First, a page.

Ethan at Starts With a Bang busts two Galileo myths.
1) That Galileo actually dropped weights off the Leaning Tower of Pisa. He almost certainly didn’t. Like the story of George Washington and the cherry tree, it’s an instructive parable not at variance with the character of the man – but not an event that actually happened.
2) That the experiment would have worked even if Galileo had done it. It wouldn’t have. Air resistance would mean that otherwise identical objects of the same mass wouldn’t have hit the ground at the same time.
Those are the two points that Ethan makes. They’re both quite correct.
Nonetheless, ol’ Galileo’s (fictitious) Pisa experiment deserves a lot of credit. At the dawn of the 17th century our knowledge of physics was terrible. Aristotle’s millennium-old ideas were still quite dominant, and though Aristotle was a brilliant man who at least got the ball rolling (or falling), he was in fact very wrong about a great many things in physics. Gravity was one of those things – Aristotle thought that the acceleration of a falling object was proportional to its mass. A lump of rock weighing 10 mina should fall ten times faster than a 1 mina rock.
But it doesn’t. Not even close. Sure if you carried out the experiment the odds are the 10 mina rock would make it to the ground a little before the 1 mina rock. But would it make it down more than three* times faster? Not a chance. Though the experiment doesn’t quite match Galileo’s “they fall at the same rate” theory, it matches his theory a lot closer than Aristotle’s “they fall in proportion to their mass” theory. What’s more, Galileo actually covered air resistance in his theory. He predicted that in a vacuum the experiment actually would result in the rocks hitting at exactly the same time. Though Galileo never lived to see the moon landing or even a vacuum pump, he was right. In a vacuum we really do observe the objects falling at the same rate. So even if the Pisa experiment didn’t quite illustrate the point perfectly, it still would have served the purpose of eliminating Aristotle and supporting Galileo just fine.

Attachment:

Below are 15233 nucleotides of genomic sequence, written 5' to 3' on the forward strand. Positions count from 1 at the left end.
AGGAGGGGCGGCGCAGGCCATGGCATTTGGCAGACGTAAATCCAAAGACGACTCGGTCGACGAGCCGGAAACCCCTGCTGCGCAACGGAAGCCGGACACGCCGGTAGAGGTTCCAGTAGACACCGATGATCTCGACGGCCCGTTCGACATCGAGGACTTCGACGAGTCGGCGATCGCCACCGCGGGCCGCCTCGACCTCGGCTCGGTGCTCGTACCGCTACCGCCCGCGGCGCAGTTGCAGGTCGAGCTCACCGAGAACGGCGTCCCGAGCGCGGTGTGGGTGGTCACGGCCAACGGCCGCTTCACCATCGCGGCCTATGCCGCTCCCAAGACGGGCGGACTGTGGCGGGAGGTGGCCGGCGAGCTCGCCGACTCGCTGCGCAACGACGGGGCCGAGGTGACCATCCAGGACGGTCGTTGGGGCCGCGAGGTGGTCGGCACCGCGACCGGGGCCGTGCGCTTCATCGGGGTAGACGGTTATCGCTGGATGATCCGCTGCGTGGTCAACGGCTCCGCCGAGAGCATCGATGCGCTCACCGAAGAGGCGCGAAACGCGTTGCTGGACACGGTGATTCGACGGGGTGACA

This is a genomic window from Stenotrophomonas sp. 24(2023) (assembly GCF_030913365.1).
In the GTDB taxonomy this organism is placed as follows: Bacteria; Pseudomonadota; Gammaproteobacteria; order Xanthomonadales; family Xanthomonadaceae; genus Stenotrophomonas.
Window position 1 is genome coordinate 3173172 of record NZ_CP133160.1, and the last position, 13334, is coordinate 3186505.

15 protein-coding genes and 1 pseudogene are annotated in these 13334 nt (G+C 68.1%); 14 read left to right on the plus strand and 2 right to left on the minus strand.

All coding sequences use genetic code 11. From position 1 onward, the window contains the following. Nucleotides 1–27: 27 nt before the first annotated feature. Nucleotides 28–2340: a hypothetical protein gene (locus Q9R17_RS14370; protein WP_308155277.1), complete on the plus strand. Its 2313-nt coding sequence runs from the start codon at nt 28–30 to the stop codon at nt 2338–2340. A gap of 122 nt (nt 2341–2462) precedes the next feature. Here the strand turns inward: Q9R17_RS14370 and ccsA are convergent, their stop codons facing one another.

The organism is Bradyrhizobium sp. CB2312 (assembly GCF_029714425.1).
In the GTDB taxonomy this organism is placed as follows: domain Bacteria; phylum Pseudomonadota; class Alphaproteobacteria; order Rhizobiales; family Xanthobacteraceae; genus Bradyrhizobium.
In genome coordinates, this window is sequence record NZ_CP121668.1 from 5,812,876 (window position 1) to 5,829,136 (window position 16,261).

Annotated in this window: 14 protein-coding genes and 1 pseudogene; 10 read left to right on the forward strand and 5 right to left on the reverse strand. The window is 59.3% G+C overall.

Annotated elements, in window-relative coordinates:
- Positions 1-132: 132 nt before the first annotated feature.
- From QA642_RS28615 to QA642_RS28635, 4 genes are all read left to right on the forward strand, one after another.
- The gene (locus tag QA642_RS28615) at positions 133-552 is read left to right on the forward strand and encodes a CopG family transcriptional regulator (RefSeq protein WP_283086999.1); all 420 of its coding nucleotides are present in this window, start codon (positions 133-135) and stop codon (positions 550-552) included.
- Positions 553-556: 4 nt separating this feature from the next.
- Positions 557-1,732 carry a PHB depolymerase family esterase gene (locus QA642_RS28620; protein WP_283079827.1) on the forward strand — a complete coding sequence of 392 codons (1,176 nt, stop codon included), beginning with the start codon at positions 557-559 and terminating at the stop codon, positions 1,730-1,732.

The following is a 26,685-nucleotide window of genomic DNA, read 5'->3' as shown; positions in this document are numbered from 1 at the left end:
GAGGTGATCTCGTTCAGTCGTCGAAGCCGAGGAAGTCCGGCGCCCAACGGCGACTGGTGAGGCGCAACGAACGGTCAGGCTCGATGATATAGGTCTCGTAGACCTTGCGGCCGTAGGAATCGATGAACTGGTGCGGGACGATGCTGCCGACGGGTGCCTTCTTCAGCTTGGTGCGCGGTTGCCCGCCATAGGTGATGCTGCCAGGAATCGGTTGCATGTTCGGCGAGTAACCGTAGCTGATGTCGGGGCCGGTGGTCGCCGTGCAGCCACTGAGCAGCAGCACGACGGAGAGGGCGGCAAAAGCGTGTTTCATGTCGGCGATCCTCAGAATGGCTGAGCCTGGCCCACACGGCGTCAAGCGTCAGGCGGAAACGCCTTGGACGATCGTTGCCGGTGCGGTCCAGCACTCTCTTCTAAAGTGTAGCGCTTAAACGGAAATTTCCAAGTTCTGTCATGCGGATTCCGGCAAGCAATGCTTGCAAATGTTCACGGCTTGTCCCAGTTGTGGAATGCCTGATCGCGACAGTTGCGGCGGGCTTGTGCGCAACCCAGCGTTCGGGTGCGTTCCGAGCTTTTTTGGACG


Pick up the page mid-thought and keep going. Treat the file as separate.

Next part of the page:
As usual our knowledge has improved over the centuries but the general concept keeps repeating itself. Many times experiments are done at the bleeding edge of experimental and theoretical capability. Sometimes the data is not clear enough to tell you what is happening, but it’s plenty good enough to tell you what isn’t happening. Almost every field of physics has experienced this, so to pick an example at random we might take Bose-Einstein condensation. The theory predicted that very cold helium-4 would undergo a phase transition to a quantum condensate at a particular temperature. When it was first tested it was found that helium-4 did possess very unusual properties, but not quite at the temperature predicted and not quite the properties that the theory predicted. But did it prove that Bose and Einstein were right that bosons didn’t conduct business as usual at low temperatures? Absolutely. Later on corrections along the lines of air resistance in mechanics were made to the original theory and now theory and experiment match very well. The experiment taught us something important and thoroughly smashed the old ideas even if it wasn’t the exact first-shot perfection we might have preferred.
In concluding the whole matter: should you ever find yourself at the top of that perilously leaning tower in Pisa holding two unequal weights, don’t worry that there’s a small difference in the times they reach the ground below. Even with the slight variance with the naive theory of uniform acceleration the experiment is still more than enough to shatter the Aristotelian physics into another Greek ruin.
*Three because distance covered in uniform acceleration is proportional to the time of fall squared. Inverting, the time is proportional to the square root of the distance. Thus ten times the acceleration reduces the time required to cover a given distance by a factor of the square root of 10, or a little above 3.